Starting a 6-Figure Agency after Being Laid Off

Gresham Harkless

May 28, 2020

Gresham Harkless and his two businesses help hundreds of companies with their digital marketing needs. Read how he discovered and doubled down on the value he offers to clients.

Hi Gresham! Can you give us a short intro to who you are and what are you currently working on?

I manage 2 things--Blue 16 Media and CBNation

My day to day work on Monday mornings include team meetings and podcast interviews of entrepreneurs and business owners in the afternoon. Tuesday through Thursday, I have meetings and Friday is mostly podcast day. 

I have a team of 8 and we work remotely so the biggest role I play is lead generation, relationship building and coaching/management of team members.

Blue 16 Media is a six figure business. We perform various digital marketing services ranging from web design, SEO and even web hosting for a couple hundred clients across the United States. 

“The biggest aspect is to get your hands dirty and do the work. That’s how I learned.” 

The solution we are providing is visibility. We are helping connect people that are looking for our clients products and services with their sites or platforms.

Why did you start Blue 16 Media?

I always knew that I wanted to start a business but wasn’t sure exactly what kind of business. I freelanced a little but it was really getting laid off that provided the real spark for me to start Blue 16 Media. Luckily, a few weeks after I was laid off I was able to interview and get another position. However, this position and the company wasn’t stable and I knew that I would most likely get laid off again.  

I don’t want to say that I didn’t have a choice but that I didn’t want to feel that feeling again. 

I wasn’t sure of what business I wanted to start. But other business owners introduced me to a networking group, and I learned that the skills and services I had were of value and I could start a business around them.

How have you grown Blue 16 Media?

At the core, I’ve done a lot of relationship building and networking, but I think the next level growth has been from CBNation

CBNation has helped me to grow as a business person because I’ve been able to interview and connect with entrepreneurs and business owners on a regular basis through blogs, podcasts and videos. So I’ve experienced indirect growth. Direct growth and opportunity is because it’s been an opportunity for me to build and grow relationships and also generate leads and opportunities for digital marketing services.   

Part of the marketing philosophy for Blue 16 Media is building your own media company or creating content for your target market and we applied that to Blue 16 Media itself. Because we work with entrepreneurs and business owners, the focus has been to create content like podcasts, video and blogs to help our target market. That content, which is on CBNation, leads them to Blue 16 Media.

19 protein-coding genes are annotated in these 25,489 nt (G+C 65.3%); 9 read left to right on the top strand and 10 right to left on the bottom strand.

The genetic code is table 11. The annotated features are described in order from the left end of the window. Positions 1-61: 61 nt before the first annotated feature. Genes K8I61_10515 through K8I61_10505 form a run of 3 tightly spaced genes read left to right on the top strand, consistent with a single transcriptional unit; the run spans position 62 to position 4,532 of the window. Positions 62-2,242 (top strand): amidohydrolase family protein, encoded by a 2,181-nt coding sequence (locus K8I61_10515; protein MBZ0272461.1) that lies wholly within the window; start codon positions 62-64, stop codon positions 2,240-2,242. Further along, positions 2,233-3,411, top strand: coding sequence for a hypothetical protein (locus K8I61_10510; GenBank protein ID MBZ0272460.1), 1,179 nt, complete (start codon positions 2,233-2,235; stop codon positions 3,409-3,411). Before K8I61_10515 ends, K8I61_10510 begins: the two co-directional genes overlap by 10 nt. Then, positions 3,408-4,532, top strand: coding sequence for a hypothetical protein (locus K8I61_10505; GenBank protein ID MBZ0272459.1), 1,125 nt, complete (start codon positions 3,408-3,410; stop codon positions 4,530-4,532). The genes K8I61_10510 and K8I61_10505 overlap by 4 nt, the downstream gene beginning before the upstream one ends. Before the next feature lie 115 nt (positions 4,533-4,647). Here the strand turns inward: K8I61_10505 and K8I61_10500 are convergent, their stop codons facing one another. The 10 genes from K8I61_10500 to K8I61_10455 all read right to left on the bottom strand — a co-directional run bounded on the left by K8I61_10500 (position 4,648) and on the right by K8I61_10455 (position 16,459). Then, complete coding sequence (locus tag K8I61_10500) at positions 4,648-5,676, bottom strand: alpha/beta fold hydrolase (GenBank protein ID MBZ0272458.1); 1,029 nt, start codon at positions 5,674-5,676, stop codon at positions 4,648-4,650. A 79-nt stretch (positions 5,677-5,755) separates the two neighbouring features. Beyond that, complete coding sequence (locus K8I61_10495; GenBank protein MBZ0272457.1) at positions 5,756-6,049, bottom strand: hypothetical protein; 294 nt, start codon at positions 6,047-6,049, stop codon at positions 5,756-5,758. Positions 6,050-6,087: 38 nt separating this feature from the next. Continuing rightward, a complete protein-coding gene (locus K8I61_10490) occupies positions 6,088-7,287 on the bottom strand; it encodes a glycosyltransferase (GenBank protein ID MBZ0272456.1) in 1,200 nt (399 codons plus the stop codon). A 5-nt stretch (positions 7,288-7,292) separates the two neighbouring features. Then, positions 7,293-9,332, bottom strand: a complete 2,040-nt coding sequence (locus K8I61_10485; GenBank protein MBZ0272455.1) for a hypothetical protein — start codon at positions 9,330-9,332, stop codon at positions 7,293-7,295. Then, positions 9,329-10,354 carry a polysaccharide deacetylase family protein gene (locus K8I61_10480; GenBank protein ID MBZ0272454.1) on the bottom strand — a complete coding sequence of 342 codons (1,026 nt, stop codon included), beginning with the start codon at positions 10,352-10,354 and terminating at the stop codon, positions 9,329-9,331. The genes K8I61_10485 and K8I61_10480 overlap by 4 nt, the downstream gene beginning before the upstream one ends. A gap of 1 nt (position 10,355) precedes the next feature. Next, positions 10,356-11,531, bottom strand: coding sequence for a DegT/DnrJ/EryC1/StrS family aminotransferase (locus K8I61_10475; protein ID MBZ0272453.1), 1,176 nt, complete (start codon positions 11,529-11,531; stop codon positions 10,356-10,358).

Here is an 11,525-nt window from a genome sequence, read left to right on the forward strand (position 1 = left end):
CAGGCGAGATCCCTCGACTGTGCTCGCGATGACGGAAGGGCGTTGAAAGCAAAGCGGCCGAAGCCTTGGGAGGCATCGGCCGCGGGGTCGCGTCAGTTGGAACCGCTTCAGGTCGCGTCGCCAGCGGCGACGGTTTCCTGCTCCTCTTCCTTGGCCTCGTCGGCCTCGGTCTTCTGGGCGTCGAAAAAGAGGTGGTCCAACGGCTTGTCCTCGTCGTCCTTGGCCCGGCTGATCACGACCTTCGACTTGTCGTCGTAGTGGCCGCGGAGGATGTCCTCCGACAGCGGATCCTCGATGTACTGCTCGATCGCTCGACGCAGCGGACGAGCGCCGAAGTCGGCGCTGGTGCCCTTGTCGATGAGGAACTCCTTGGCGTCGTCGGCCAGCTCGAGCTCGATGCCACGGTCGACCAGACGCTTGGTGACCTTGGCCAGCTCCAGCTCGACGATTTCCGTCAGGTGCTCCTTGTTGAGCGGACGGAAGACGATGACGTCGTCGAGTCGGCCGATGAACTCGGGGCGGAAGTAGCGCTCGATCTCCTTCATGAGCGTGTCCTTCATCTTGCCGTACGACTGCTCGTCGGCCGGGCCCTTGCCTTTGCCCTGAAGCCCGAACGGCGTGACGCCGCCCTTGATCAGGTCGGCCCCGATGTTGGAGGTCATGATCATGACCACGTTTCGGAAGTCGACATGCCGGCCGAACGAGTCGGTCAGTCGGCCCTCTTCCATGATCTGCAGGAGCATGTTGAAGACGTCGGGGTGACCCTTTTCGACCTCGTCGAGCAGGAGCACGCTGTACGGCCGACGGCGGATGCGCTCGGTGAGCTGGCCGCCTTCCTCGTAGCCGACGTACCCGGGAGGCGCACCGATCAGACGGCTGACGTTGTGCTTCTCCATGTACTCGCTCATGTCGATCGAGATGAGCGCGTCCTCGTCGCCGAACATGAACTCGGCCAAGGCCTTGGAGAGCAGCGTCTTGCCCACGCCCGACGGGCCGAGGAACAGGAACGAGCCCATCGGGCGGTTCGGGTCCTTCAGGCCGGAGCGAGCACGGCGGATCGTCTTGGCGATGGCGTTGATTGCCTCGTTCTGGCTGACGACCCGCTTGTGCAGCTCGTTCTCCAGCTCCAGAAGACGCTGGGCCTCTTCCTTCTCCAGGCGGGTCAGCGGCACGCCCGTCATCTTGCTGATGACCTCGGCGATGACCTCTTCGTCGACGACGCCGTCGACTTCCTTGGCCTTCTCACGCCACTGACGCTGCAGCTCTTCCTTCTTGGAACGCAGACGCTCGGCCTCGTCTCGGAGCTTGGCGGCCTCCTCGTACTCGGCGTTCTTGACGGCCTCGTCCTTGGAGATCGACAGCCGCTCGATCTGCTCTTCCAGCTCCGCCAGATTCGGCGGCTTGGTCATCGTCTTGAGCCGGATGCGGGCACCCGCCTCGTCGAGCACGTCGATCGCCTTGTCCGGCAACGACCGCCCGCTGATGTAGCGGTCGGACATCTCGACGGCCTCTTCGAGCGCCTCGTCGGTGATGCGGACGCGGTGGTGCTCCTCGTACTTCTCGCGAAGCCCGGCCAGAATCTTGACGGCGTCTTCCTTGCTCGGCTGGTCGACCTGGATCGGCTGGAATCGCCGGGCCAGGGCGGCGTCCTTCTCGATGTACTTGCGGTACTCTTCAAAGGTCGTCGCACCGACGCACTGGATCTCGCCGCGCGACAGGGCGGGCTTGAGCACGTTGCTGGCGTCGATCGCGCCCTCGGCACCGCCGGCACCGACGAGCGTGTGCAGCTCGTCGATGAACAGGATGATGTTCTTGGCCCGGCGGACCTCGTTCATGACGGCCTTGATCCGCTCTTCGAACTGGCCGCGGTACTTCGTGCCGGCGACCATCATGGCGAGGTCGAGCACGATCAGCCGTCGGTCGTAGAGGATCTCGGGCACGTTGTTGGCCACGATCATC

What are the tools of your trade?

I love these. I call them CEO Hacks on my podcast. 

Literal tools include scheduling software like Acuity and project management tools like Basecamp. On a personal level, I would also say habits like meditating and working out. 

Soft tools are things persistence, perseverance, grit, determination. 

What have been the most helpful or influential resources you’ve learned from?

It’s hard to pick one. Gary Vaynerchuk is a great influence. I often reference Eric Ries and The Lean Startup. Oprah Winfrey and Sir Richard Branson and Mark Cuban. I’m a big reader of biographies but also watch content on YouTube from any innovators or people that think differently.  

“I freelanced a little but it was really getting laid off that provided the real spark for me to start Blue 16 Media.”

I’ve learned a lot from my blog and podcast as well as I get to interview awesome entrepreneurs and business owners and also receive books.

What advice do you have for someone looking to break into tech or start their own business? Or, what advice would you give yourself when you were getting started?

Just do it. 

The biggest aspect is to get your hands dirty and do the work. That’s how I learned. 

Anytime you are in an industry that is or influenced by technology and is constantly changing, you should realize that you can learn a lot from books, courses, etc. but it will be the hands on skills and experience that might be the best teacher. 

It will allow you to expect and navigate the changes. No matter how hard you work, “it will be hard” is the psychological advice I would give myself. Also, the biggest thing you can learn and understand is that the most successful people failed--a lot. Get used to it and reprogram your mind to realize that. 

Was there anyone in particular you want to shout out who helped your career along? An individual, or community?

Without a doubt my first Networking Group--BNI and one of the members Mike Moss. 

It was there that I gained the confidence that I could even start a business. It wasn’t realistic before that. 

I would be crazy if I didn’t thank my parents because even though we didn’t always agree on my path, they were there and that means a lot--when I took risks and sometimes it panned out and even when it didn’t.

Where can we go to learn more about you and your work?

Image credits: Jeanine Finch, Finch Photography. 

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